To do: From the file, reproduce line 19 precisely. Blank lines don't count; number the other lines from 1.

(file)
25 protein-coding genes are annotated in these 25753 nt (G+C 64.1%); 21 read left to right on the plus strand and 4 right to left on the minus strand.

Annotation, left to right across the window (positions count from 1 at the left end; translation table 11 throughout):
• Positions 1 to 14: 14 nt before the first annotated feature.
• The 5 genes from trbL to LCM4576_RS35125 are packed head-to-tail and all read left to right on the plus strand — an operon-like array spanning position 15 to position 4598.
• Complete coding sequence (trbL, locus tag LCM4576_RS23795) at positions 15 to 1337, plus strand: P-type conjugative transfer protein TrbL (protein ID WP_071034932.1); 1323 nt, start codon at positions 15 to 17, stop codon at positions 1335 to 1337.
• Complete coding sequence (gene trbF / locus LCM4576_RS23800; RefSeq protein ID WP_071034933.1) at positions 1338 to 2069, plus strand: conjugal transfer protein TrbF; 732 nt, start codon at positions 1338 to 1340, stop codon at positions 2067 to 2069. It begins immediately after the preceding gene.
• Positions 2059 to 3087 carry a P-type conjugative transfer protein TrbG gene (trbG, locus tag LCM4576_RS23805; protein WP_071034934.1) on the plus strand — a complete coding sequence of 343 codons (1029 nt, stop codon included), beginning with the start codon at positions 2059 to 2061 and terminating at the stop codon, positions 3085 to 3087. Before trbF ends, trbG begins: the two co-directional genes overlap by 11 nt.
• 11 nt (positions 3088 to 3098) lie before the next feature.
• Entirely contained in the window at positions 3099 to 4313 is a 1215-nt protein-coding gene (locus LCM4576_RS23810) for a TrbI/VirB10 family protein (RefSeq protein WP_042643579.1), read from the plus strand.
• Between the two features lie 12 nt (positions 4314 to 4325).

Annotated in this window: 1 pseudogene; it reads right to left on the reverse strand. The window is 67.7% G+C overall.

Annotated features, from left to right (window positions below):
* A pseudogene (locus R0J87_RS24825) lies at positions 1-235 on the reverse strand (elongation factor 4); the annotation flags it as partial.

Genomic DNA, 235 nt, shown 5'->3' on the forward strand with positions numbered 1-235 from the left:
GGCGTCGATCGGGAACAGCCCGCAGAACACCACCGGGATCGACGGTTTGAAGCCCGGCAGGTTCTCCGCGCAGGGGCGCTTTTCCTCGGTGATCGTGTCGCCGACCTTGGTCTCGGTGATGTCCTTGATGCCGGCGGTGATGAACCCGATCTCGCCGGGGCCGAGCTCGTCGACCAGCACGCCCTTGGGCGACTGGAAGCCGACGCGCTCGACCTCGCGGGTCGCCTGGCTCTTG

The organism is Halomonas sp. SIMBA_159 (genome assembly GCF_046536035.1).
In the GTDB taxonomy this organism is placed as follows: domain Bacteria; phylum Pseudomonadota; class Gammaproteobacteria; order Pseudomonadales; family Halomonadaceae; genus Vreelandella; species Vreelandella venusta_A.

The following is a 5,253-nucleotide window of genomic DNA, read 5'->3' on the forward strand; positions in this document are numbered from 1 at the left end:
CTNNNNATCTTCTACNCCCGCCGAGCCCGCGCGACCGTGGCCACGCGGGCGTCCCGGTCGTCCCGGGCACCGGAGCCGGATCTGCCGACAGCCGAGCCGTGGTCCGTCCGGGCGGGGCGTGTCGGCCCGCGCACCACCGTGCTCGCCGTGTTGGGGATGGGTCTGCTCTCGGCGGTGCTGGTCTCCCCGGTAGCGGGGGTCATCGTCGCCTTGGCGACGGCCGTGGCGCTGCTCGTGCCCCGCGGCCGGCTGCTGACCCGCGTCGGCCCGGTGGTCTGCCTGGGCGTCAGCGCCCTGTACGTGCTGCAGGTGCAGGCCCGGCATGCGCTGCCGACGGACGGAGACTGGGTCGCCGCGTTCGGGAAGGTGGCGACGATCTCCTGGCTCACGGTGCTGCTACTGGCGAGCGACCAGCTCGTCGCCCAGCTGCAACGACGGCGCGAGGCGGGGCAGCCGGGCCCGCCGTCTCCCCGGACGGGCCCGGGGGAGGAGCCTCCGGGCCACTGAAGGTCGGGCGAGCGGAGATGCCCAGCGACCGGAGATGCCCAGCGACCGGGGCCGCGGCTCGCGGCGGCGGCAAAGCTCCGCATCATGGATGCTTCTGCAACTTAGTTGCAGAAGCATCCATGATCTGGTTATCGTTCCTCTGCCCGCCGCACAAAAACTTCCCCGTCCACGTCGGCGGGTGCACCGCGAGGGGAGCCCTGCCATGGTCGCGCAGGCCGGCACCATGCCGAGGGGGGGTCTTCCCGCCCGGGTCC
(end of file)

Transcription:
CTNNNNATCTTCTACNCCCGCCGAGCCCGCGCGACCGTGGCCACGCGGGCGTCCCGGTCGTCCCGGGCACCGGAGCCGGATCTGCCGACAGCCGAGCCGTGGTCCGTCCGGGCGGGGCGTGTCGGCCCGCGCACCACCGTGCTCGCCGTGTTGGGGATGGGTCTGCTCTCGGCGGTGCTGGTCTCCCCGGTAGCGGGGGTCATCGTCGCCTTGGCGACGGCCGTGGCGCTGCTCGTGCCCCGCGGCCGGCTGCTGACCCGCGTCGGCCCGGTGGTCTGCCTGGGCGTCAGCGCCCTGTACGTGCTGCAGGTGCAGGCCCGGCATGCGCTGCCGACGGACGGAGACTGGGTCGCCGCGTTCGGGAAGGTGGCGACGATCTCCTGGCTCACGGTGCTGCTACTGGCGAGCGACCAGCTCGTCGCCCAGCTGCAACGACGGCGCGAGGCGGGGCAGCCGGGCCCGCCGTCTCCCCGGACGGGCCCGGGGGAGGAGCCTCCGGGCCACTGAAGGTCGGGCGAGCGGAGATGCCCAGCGACCGGAGATGCCCAGCGACCGGGGCCGCGGCTCGCGGCGGCGGCAAAGCTCCGCATCATGGATGCTTCTGCAACTTAGTTGCAGAAGCATCCATGATCTGGTTATCGTTCCTCTGCCCGCCGCACAAAAACTTCCCCGTCCACGTCGGCGGGTGCACCGCGAGGGGAGCCCTGCCATGGTCGCGCAGGCCGGCACCATGCCGAGGGGGGGTCTTCCCGCCCGGGTCC